Why in Venice everything is different than it seems
Prof. Dr. Stefanie Bürkle and Janin Walter
Over the years, Venice has been, and continues to be, frequently copied and reproduced, from casinos in Las Vegas to Macau, theme parks in China to all the Venetian ice cream parlors in German small towns. Images of such copies get mixed up with the countless representations of the original. They all produce tourist expectations, which in turn reflect back on the Italian city.
Under the title “Imaginations of Venice”, our research team around the artist Stefanie Bürkle investigates contempo- rary phenomena relating to Venice and its copies in an artistic-visual way. In the broadest sense, the project constitutes an engagement with travel and the appropriation of imagina- tions of the foreign and thus of the ostensibly familiar. In the course of our artistic study, we identify noteworthy imaginations of the city and photograph and film them on site. We will display our results as an artistic work in the form of an exhibition in 2024.
2022, the research team visited the city several times to explore images projected onto it from the outside as well self-images of Venice. We spoke with tourists, residents, Venetian tourist guides, key players in the cultural scene, as well as city government employees. What we found out is paradoxical: the image of Venice, this so often replicated city, can best be described with the metaphor of the “fake façade”.
The dissemination of never-changing depictions of Venice – with their image of a romantic, crumbling, and doomed Venice – has led to an increase in the number of tourists to 30 million visitors per year. In order to maintain this image, it has become mandatory to use rapidly aging materials in facade renovations. At the same time, the city government itself is doing much to ensure that new tourist facilities are placed behind more and more old facades. For example, it sold individual buildings or entire islands like San Clemente to international hotel chains like Kempinksi or Hilton.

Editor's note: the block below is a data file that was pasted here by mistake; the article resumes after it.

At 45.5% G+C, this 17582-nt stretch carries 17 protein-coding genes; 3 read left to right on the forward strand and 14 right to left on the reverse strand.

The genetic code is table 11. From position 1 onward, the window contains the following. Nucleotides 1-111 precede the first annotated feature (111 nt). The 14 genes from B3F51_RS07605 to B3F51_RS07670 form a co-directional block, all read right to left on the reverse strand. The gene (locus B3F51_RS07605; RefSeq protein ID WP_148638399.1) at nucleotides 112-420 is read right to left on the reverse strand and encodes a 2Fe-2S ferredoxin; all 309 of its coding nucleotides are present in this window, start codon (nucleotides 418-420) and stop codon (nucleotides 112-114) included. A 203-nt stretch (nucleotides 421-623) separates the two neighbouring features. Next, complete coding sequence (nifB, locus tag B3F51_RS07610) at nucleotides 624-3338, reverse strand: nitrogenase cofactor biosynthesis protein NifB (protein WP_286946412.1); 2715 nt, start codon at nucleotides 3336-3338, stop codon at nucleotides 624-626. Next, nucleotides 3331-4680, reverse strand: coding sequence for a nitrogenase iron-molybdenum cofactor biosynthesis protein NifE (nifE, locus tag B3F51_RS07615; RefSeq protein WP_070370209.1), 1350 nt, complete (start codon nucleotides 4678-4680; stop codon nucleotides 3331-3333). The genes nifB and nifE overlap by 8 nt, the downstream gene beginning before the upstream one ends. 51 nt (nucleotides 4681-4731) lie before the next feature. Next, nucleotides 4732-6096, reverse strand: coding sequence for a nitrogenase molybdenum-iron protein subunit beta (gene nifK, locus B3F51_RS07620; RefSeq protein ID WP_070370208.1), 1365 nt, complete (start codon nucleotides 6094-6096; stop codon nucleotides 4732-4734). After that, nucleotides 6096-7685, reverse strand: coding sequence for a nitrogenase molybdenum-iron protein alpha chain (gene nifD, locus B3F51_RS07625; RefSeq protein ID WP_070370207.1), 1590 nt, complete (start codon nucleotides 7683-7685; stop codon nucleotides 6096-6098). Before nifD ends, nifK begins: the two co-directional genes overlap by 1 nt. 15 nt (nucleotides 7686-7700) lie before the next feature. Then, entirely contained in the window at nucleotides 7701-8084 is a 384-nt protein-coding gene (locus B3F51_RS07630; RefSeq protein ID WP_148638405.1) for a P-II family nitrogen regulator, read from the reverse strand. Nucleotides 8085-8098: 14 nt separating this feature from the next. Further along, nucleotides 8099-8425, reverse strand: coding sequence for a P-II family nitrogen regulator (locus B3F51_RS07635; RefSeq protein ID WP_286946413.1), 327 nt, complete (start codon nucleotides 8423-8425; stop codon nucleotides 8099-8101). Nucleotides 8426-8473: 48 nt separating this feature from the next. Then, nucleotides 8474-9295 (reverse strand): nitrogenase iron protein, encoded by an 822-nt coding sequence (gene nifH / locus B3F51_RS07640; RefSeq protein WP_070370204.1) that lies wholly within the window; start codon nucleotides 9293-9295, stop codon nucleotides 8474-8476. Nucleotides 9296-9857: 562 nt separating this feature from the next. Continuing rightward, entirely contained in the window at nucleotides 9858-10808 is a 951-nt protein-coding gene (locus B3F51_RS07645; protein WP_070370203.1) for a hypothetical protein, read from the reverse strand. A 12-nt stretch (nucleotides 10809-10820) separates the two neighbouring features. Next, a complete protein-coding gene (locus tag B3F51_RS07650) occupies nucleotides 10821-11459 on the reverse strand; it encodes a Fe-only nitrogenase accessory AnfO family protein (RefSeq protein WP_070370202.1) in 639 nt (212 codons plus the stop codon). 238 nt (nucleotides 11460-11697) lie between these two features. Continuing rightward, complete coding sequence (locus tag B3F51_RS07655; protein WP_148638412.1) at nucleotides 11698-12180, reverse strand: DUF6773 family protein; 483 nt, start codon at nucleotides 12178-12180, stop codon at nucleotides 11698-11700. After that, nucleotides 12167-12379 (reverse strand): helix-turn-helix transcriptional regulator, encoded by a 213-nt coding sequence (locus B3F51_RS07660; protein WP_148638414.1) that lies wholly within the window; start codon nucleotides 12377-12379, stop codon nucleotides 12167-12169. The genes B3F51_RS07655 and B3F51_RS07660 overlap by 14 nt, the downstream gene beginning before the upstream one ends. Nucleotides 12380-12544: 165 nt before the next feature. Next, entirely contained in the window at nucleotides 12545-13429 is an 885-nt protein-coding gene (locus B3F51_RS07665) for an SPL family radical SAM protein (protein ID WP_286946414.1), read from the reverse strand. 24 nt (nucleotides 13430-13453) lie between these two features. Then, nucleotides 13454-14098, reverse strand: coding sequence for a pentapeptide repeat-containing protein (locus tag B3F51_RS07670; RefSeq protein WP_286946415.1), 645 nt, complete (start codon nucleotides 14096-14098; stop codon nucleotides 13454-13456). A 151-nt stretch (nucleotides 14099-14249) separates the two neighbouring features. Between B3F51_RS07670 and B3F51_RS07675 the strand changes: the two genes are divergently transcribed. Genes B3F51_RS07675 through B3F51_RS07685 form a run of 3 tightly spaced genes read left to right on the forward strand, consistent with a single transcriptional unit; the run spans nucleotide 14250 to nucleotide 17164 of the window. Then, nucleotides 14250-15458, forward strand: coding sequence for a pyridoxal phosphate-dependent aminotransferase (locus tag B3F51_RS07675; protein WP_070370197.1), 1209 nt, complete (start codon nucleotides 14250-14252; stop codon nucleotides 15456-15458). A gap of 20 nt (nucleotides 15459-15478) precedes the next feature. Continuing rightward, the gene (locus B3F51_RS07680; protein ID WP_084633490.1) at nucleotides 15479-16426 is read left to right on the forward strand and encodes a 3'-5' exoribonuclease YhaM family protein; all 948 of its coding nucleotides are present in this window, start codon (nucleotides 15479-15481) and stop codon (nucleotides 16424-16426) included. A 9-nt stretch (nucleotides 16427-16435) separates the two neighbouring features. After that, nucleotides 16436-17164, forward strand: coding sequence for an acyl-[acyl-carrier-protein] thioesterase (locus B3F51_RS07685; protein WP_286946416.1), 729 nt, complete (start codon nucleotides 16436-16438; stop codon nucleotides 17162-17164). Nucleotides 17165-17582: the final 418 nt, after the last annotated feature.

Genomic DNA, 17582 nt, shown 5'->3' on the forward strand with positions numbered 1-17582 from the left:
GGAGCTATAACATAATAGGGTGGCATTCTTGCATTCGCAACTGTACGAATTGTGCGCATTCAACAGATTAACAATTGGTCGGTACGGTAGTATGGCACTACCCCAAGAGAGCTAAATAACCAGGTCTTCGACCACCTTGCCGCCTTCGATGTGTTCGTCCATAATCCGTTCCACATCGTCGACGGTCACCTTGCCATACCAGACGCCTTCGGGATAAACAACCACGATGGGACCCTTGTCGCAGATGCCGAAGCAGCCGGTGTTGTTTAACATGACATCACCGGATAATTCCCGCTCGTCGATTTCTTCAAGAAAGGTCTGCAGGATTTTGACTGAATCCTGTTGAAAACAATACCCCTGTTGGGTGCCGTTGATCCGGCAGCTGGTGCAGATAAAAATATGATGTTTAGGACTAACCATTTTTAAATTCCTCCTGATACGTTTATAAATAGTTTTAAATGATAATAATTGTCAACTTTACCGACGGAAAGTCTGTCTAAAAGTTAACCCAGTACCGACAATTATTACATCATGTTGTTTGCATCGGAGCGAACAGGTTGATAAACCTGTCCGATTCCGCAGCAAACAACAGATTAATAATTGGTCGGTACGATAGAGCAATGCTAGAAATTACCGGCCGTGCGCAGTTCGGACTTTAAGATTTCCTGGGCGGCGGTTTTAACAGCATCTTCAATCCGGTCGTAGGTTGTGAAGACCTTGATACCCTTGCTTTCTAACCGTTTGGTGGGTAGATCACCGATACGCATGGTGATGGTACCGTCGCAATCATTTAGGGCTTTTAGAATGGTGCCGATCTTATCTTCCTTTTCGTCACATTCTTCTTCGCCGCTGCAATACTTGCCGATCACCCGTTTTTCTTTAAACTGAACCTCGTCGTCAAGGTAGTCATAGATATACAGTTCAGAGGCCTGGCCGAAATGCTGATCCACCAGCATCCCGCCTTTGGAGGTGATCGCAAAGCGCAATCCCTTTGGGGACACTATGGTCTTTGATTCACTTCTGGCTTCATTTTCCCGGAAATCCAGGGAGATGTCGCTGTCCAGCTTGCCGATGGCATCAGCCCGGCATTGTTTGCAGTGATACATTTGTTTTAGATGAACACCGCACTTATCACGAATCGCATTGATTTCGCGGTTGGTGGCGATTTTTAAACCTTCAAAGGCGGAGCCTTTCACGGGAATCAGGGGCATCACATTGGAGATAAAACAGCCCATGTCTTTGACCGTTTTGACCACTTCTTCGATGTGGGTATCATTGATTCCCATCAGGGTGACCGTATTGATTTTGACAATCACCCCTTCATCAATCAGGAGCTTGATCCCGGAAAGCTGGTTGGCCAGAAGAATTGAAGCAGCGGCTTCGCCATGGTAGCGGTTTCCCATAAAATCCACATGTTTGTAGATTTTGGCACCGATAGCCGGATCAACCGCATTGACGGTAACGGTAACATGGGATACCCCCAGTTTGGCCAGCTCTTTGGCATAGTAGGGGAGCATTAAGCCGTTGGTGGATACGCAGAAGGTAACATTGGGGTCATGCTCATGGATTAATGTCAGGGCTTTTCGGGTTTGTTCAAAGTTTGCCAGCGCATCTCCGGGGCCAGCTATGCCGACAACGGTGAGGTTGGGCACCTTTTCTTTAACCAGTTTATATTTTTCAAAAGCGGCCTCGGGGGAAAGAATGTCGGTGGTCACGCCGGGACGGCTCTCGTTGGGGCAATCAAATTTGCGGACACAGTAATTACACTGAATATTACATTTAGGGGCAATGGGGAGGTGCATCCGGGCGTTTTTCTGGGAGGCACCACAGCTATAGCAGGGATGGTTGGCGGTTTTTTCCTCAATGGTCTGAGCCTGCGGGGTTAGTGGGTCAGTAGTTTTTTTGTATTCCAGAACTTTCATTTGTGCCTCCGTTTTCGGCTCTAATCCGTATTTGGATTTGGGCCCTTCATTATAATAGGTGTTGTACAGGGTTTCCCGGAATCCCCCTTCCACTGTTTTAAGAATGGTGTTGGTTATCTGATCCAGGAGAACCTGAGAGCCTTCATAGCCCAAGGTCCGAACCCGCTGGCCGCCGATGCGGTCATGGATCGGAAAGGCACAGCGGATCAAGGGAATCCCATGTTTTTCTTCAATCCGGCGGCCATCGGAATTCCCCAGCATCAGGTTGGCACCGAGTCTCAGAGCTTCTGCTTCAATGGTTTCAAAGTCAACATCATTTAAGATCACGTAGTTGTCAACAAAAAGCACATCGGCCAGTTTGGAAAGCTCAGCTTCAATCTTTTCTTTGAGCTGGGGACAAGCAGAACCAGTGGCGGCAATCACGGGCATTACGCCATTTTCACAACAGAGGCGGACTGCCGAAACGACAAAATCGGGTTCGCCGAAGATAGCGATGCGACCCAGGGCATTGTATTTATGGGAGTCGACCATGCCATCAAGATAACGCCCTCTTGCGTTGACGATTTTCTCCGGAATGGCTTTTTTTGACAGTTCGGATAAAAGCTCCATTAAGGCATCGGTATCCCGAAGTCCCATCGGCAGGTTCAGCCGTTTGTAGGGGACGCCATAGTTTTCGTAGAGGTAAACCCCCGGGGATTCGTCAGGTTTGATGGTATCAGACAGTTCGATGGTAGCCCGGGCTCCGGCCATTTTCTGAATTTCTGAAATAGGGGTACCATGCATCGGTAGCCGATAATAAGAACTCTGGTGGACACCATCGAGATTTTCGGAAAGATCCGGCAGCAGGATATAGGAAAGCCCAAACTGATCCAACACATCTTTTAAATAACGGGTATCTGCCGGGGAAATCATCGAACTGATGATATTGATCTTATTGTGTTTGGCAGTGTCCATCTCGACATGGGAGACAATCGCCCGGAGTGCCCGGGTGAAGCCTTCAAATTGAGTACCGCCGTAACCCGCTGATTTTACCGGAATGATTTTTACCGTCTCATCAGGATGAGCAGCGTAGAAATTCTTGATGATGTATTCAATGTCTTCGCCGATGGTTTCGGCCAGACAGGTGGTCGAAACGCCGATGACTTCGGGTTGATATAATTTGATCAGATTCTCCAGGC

This sell-out has its price: For many Venetians, life in Venice is no longer possible: “Too crowded, but also too expensive,” reports Giulia, owner of a second-hand store. Her city, she claims, has long ceased to be the sophisticated place it pre- tends to be. Theaters have been converted into supermar- kets, post offices have become luxury shopping malls, like the former German trading center “Fondaco dei Tedeschi” from the 13th century.
More and more souvenir stores are being taken over by Chinese operators. They sell glass objects “made in China” instead of “made in Italy” – so cheaply that local producers from the island of Murano are giving up. Even many of the leather goods advertised as Italian do not come from Venice, but are produced cheaply in Prato, a town near Florence, by Chinese.
The only ones not pretending to be something else are the mobile souvenir stalls. They have always sold cheap prod- ucts. The increasing number of these stalls is also a sign of increasing touristification. The licenses for these mobile stores have been owned for generations by a few Venetian families, who lease them to traders from other places.
The refiguration of space in Venice seems to consist of imi- tating itself over and over again. Venice thus becomes a copy of its own original, the image becomes a still image. In upcoming fieldwork, we will examine replicas in the U.S. and Macau to see what kind of sociocultural actions can be found in these replicated places. In the spirit of this CRC’s multiple spatialities approach, we also want to analyze how imaginaries of Venice in turn affect the built physical space of Venice.